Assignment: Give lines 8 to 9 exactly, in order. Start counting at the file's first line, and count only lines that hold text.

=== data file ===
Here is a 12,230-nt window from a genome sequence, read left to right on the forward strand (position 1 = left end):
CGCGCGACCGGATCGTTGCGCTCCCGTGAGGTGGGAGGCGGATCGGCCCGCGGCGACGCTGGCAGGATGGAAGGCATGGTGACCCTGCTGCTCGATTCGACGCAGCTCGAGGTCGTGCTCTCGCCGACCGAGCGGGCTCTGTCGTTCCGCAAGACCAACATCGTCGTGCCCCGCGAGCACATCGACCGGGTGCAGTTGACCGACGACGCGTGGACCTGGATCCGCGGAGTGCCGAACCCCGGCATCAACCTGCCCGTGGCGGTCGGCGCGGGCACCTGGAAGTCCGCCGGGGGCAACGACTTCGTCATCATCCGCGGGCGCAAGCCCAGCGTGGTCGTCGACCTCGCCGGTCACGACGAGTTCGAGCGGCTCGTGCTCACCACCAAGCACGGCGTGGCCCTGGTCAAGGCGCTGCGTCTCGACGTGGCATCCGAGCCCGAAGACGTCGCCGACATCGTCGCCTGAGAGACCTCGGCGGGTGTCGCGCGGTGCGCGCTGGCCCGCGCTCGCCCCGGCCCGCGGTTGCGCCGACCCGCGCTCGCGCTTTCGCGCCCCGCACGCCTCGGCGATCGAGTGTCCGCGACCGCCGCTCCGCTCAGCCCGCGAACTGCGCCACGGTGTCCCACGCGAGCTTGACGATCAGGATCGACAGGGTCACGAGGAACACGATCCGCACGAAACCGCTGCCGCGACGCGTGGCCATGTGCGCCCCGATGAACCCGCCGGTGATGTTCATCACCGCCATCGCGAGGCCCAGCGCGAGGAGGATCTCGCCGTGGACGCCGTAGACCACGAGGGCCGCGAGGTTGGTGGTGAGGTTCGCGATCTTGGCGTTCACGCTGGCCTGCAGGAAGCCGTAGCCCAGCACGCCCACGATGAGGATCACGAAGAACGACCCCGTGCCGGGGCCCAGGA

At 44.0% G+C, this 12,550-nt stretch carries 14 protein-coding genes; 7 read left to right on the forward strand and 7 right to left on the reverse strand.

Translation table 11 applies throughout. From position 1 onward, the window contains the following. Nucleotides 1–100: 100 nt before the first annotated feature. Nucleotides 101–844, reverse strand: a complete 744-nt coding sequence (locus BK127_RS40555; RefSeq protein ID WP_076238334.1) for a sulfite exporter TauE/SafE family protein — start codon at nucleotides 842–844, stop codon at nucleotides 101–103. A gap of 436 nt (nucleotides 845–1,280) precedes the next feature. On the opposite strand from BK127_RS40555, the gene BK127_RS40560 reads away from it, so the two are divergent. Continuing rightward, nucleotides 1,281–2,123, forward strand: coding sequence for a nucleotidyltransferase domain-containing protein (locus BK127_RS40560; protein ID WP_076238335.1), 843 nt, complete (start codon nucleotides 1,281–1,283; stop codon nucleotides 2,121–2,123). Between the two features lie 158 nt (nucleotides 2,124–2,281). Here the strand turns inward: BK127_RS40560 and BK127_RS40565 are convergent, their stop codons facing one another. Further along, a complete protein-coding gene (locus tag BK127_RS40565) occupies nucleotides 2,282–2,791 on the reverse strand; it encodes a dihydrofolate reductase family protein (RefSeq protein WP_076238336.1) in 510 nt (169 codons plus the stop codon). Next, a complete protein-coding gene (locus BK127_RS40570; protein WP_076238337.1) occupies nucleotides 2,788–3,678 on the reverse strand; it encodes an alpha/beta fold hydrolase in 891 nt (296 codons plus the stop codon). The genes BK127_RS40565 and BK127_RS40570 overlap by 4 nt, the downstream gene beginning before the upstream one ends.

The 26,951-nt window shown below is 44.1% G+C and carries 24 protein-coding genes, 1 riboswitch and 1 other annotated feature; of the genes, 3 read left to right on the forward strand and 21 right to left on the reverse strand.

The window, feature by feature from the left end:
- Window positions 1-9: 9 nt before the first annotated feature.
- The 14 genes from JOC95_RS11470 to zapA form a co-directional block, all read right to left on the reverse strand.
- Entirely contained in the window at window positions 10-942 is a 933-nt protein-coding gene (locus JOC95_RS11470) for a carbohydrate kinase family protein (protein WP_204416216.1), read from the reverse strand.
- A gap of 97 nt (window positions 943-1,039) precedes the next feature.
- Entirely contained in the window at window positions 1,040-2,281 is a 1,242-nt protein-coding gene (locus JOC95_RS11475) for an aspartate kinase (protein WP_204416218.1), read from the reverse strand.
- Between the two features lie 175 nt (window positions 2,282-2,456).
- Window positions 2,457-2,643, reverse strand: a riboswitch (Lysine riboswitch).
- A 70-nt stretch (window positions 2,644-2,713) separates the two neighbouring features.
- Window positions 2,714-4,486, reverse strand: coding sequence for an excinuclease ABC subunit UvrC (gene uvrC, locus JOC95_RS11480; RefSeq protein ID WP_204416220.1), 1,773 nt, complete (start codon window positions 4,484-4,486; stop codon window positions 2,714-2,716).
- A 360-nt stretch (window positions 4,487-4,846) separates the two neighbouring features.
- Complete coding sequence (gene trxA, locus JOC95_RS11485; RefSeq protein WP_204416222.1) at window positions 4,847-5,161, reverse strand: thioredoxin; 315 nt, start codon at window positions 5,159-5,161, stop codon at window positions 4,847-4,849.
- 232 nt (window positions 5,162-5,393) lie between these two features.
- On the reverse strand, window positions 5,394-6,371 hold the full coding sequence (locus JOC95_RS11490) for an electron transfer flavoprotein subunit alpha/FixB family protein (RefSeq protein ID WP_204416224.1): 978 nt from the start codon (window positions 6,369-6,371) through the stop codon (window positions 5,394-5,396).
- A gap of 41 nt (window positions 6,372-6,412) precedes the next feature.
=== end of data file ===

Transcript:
- The 14 genes from JOC95_RS11470 to zapA form a co-directional block, all read right to left on the reverse strand.
- Entirely contained in the window at window positions 10-942 is a 933-nt protein-coding gene (locus JOC95_RS11470) for a carbohydrate kinase family protein (protein WP_204416216.1), read from the reverse strand.